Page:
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Conyers man uses trucking business as vehicle to spread breast cancer awareness

Conyers man uses trucking business as vehicle to promote breast cancer awareness

Lewis “Junior” Pippin and his wife Lisa stand by one of the dump trucks in his fleet, which haul rocks for Vulcan Materials. (Staff Photo: Karen Rohr)

Lewis “Junior” Pippin and his wife Lisa stand by one of the dump trucks in his fleet, which haul rocks for Vulcan Materials. (Staff Photo: Karen Rohr)

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Lewis “Junior” Pippin has painted his dump trucks black and highlighted them with pink ribbons, numbers and slogans to raise awareness about breast cancer research. Pippin’s wife Lisa is in remission from the disease. (Staff Photo: Karen Rohr)

CONYERS — With some 50 vehicles – 30 of them dump trucks – in his fleet, longtime Rockdale County resident Lewis “Junior” Pippin feels most at home when he’s driving.

“My family first went in this business in 1958,” Pippin, who owns Junior Pippin Trucking Co., said. “I was raised up in this stuff and I was 5 or 6 years old and Dad bought a couple of dump trucks and I went with him to pick them up and it ruined me for life, I guess. I knew at a young age that this is what I wanted to do.”

Pippin, 60, started his own trucking company in 1969 with one Mack truck and he’s weathered the ups and downs of business and the economy ever since. These days, he does a lot of work for Vulcan Materials, hauling rock from the company’s Conyers and Grayson quarries, and his trucks are a frequent sight in and around metro Atlanta.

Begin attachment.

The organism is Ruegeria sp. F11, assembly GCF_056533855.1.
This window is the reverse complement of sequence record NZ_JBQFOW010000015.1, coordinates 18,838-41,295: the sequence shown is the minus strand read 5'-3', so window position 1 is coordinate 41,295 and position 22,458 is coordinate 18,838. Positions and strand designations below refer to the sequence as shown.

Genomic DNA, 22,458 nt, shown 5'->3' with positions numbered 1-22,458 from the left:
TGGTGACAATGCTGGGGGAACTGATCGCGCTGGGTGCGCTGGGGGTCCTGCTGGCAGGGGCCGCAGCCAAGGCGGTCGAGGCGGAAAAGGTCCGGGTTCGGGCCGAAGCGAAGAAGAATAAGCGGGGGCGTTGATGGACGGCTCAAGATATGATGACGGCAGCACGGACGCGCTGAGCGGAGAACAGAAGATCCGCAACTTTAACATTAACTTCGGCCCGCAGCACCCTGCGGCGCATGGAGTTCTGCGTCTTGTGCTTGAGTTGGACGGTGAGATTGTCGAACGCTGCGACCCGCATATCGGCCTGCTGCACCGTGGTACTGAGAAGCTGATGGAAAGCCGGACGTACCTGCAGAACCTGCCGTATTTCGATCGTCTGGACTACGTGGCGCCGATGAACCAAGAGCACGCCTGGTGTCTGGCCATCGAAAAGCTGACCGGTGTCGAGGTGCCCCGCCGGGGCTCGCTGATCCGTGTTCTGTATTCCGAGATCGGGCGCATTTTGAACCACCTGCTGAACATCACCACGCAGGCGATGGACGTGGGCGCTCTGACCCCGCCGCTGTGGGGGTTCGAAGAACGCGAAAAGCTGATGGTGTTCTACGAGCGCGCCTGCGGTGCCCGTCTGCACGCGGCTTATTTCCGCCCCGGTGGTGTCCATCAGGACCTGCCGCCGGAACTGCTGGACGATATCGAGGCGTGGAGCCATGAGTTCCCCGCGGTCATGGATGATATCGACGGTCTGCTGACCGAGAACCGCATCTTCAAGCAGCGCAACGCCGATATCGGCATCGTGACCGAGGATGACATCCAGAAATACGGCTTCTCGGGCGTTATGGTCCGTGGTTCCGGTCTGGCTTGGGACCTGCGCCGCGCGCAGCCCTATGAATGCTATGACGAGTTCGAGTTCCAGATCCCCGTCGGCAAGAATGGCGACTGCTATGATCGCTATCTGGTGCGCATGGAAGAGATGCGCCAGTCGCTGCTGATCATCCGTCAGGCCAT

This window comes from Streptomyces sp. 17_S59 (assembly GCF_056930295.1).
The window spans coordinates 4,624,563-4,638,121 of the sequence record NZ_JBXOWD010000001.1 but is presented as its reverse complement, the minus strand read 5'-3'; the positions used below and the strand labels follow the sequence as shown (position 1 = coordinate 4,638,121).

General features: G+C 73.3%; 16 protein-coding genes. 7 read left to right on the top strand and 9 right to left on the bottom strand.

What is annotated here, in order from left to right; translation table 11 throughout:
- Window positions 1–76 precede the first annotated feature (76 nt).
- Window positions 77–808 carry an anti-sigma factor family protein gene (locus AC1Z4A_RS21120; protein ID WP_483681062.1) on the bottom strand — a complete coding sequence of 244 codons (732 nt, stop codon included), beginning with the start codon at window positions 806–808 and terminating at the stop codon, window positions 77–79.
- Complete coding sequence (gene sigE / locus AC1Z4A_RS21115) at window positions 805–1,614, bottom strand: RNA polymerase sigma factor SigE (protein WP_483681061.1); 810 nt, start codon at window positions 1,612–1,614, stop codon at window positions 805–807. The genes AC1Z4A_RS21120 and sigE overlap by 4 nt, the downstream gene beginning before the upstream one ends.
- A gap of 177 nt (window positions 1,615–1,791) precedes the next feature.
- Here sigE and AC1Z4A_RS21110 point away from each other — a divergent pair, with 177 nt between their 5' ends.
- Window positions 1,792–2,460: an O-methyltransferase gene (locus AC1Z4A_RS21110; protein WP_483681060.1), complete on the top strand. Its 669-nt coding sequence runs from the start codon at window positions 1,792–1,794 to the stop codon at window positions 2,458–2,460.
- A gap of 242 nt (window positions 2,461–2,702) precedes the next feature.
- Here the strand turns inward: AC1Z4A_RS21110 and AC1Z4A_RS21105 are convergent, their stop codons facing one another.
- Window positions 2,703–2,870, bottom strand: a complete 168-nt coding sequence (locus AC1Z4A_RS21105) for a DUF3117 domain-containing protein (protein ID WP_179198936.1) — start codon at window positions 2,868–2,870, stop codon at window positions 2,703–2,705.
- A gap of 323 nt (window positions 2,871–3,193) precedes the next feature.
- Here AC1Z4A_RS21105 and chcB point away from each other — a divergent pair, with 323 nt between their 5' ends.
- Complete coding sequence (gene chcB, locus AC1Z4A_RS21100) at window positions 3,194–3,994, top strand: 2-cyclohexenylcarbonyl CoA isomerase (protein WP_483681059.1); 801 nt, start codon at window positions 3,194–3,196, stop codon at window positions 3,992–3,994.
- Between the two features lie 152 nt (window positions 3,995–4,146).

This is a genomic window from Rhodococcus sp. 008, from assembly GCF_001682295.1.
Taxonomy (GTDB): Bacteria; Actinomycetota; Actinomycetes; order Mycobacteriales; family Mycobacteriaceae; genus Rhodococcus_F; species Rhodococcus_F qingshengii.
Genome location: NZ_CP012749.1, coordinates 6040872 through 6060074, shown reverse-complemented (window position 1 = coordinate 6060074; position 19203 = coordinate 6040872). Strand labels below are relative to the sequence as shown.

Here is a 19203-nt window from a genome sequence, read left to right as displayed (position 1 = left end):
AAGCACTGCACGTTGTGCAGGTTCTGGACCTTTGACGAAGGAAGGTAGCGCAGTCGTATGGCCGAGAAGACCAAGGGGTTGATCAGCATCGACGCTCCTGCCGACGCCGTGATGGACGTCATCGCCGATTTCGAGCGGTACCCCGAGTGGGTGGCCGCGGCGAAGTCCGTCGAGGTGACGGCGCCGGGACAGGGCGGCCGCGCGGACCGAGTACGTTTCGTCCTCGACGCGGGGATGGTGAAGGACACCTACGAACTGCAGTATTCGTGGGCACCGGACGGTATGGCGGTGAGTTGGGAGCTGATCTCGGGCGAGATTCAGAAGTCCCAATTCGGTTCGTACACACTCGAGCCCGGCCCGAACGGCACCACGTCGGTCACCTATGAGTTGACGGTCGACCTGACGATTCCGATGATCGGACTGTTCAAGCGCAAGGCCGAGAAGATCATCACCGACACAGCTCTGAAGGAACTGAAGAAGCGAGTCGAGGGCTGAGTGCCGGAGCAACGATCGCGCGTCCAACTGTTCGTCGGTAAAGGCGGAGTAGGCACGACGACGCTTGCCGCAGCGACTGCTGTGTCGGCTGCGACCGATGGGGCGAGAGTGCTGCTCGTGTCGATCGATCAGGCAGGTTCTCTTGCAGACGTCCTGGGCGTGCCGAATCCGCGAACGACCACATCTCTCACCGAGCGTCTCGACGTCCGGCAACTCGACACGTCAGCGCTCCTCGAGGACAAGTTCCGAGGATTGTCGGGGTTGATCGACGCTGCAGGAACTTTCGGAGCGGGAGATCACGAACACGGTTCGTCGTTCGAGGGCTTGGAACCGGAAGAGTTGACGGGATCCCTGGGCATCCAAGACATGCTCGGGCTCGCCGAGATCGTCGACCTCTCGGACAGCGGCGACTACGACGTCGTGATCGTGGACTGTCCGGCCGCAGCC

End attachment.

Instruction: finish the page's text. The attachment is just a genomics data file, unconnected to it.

When Pippin’s not on the road, he can usually be found on the drag strip, racing his Pro Stock motorcycle on the iconic National Hot Rod Association circuit. He has long felt the need for speed, and was a seven-time All Harley Drag Racing Association national champion before joining the NHRA in 2007.

“The business funds my racing side. I really don’t make any money racing – I just enjoy doing it,” Pippin, who started racing cars in 1968 and got into motorcycles a few years later, said. “Racing is a passion of mine. It’s truly what I love to do. I do it to get away from work.”

But in 2012, Pippin’s interest in racing took a back seat as he left his hobby behind to care for his wife Lisa, who was diagnosed with cancer.

“Until Lisa got sick, we would race all over the country,” he said. “When she got sick, I had to concentrate all my efforts on getting her better.”

A longtime supporter of cancer research, Pippin was determined to continue to do his part to fight the disease. Earlier this year, Pippin bought several new trucks and painted them black and pink to raise awareness of the fight against cancer, and now that he’s returned to the drag strip, his Pro Stock Buell cycle will also sport pink.

“We’ve got two dump trucks with pink lettering and the breast cancer ribbons on them,” he said. “And I’ve got a partnership with (merchandiser) PiranaZ to sell T-shirtS, and any money I make qualifying next year, I’ll donate to the Winship Cancer Institute at Emory University.

“I want to raise money and awareness because breast cancer is a hideous disease – any cancer is,” he said. “I’ve seen what Lisa went through and it’s terrible, it’s frightening and it scares you half to death. So I’m doing what I can do and hopefully one day they’ll find a cure. And I believe if anybody will do it, it will be Emory.”

Pippin said that Lisa is now in remission, which contributed to his decision to return to the NHRA, and he said he plans to compete in nine races this year (including the 34th annual Southern Nationals at Atlanta Dragway in Commerce) and may even take part in the entire 16-race season.

Pippin’s devotion to his wife and his determination to help in the fight against cancer are a reflection of his business ethos.

“If I tell somebody I’m going to do something, I’ll do it,” he said. “That’s what my dad taught me – do what you say you will do.”

Chris Starrs is a freelance writer based in Athens. To contact him, email cstarrs90@charter.net.